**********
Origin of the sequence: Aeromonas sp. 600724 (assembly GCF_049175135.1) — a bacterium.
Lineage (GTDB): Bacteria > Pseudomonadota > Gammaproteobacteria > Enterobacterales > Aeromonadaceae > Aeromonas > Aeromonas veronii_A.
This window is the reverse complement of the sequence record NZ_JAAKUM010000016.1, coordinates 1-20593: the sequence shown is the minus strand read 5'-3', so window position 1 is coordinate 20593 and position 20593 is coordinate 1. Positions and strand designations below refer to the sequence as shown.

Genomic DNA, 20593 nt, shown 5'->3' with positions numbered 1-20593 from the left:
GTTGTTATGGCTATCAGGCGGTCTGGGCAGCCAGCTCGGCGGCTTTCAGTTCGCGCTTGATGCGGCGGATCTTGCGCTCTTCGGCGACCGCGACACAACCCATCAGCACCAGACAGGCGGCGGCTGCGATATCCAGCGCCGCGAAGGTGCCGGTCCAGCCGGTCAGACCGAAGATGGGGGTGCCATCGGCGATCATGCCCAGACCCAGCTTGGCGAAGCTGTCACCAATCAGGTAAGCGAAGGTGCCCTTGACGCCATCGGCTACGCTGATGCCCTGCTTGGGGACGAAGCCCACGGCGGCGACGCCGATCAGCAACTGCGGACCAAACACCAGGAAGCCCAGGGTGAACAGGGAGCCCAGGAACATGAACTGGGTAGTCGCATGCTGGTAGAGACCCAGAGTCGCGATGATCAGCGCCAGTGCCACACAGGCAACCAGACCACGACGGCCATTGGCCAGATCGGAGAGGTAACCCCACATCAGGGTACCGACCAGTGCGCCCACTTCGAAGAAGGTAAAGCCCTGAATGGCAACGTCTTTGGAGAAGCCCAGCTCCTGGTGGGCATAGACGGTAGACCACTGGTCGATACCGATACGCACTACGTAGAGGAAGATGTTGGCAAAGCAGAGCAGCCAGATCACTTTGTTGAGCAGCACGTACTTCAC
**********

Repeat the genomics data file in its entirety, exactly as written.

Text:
Origin of the sequence: Aeromonas sp. 600724 (assembly GCF_049175135.1) — a bacterium.
Lineage (GTDB): Bacteria > Pseudomonadota > Gammaproteobacteria > Enterobacterales > Aeromonadaceae > Aeromonas > Aeromonas veronii_A.
This window is the reverse complement of the sequence record NZ_JAAKUM010000016.1, coordinates 1-20593: the sequence shown is the minus strand read 5'-3', so window position 1 is coordinate 20593 and position 20593 is coordinate 1. Positions and strand designations below refer to the sequence as shown.

Genomic DNA, 20593 nt, shown 5'->3' with positions numbered 1-20593 from the left:
GTTGTTATGGCTATCAGGCGGTCTGGGCAGCCAGCTCGGCGGCTTTCAGTTCGCGCTTGATGCGGCGGATCTTGCGCTCTTCGGCGACCGCGACACAACCCATCAGCACCAGACAGGCGGCGGCTGCGATATCCAGCGCCGCGAAGGTGCCGGTCCAGCCGGTCAGACCGAAGATGGGGGTGCCATCGGCGATCATGCCCAGACCCAGCTTGGCGAAGCTGTCACCAATCAGGTAAGCGAAGGTGCCCTTGACGCCATCGGCTACGCTGATGCCCTGCTTGGGGACGAAGCCCACGGCGGCGACGCCGATCAGCAACTGCGGACCAAACACCAGGAAGCCCAGGGTGAACAGGGAGCCCAGGAACATGAACTGGGTAGTCGCATGCTGGTAGAGACCCAGAGTCGCGATGATCAGCGCCAGTGCCACACAGGCAACCAGACCACGACGGCCATTGGCCAGATCGGAGAGGTAACCCCACATCAGGGTACCGACCAGTGCGCCCACTTCGAAGAAGGTAAAGCCCTGAATGGCAACGTCTTTGGAGAAGCCCAGCTCCTGGTGGGCATAGACGGTAGACCACTGGTCGATACCGATACGCACTACGTAGAGGAAGATGTTGGCAAAGCAGAGCAGCCAGATCACTTTGTTGAGCAGCACGTACTTCAC